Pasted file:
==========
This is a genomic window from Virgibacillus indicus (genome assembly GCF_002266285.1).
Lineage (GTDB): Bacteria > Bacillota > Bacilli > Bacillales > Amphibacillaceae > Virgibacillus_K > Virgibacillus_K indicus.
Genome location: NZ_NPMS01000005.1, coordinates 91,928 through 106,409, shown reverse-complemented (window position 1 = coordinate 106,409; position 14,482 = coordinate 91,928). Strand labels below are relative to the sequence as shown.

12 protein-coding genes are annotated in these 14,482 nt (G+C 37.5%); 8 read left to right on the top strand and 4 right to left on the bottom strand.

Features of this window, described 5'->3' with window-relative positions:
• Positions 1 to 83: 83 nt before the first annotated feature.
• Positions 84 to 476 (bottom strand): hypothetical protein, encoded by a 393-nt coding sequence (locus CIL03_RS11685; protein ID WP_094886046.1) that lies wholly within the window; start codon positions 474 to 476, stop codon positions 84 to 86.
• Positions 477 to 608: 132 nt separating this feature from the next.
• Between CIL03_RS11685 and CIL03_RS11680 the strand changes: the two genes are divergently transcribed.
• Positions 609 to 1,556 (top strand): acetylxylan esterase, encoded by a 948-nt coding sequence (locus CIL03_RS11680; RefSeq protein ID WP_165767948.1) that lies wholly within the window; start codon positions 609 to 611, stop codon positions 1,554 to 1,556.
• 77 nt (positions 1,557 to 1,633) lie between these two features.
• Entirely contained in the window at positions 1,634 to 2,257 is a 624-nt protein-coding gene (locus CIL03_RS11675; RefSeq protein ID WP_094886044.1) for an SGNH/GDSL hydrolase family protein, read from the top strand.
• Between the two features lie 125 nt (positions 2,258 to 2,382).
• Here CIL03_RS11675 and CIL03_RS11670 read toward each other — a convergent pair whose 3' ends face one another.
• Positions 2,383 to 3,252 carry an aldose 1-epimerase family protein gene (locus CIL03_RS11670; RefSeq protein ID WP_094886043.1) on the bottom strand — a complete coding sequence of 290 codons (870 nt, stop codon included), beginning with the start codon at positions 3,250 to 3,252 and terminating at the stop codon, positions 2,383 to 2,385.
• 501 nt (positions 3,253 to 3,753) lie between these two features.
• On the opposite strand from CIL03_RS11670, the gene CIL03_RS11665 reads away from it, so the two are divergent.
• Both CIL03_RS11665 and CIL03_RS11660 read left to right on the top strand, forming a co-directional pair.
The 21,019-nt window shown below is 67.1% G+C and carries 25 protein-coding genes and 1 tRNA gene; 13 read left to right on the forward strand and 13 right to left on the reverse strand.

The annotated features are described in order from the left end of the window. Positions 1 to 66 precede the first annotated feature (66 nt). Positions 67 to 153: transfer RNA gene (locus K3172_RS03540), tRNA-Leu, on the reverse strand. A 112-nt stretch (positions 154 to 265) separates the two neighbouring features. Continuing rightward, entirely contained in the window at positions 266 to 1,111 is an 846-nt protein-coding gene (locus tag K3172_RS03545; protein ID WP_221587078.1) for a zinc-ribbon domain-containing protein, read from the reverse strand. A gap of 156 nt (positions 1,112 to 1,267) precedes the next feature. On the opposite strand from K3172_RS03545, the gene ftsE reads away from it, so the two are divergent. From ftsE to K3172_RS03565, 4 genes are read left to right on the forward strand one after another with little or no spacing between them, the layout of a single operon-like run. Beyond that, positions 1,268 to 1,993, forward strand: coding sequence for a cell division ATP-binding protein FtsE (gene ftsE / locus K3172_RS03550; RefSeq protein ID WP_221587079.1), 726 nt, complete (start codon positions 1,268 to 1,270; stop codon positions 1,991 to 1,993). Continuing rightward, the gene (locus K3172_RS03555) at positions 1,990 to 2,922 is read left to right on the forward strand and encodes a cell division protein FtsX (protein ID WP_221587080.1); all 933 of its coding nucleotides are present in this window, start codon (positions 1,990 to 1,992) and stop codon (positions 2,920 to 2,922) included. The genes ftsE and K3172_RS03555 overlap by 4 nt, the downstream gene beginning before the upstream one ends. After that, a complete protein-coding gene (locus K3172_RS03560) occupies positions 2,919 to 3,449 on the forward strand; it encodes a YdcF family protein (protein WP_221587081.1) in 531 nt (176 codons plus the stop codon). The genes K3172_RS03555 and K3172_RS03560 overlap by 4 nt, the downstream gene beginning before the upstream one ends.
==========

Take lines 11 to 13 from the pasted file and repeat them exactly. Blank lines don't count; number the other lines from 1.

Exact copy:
• 77 nt (positions 1,557 to 1,633) lie between these two features.
• Entirely contained in the window at positions 1,634 to 2,257 is a 624-nt protein-coding gene (locus CIL03_RS11675; RefSeq protein ID WP_094886044.1) for an SGNH/GDSL hydrolase family protein, read from the top strand.
• Between the two features lie 125 nt (positions 2,258 to 2,382).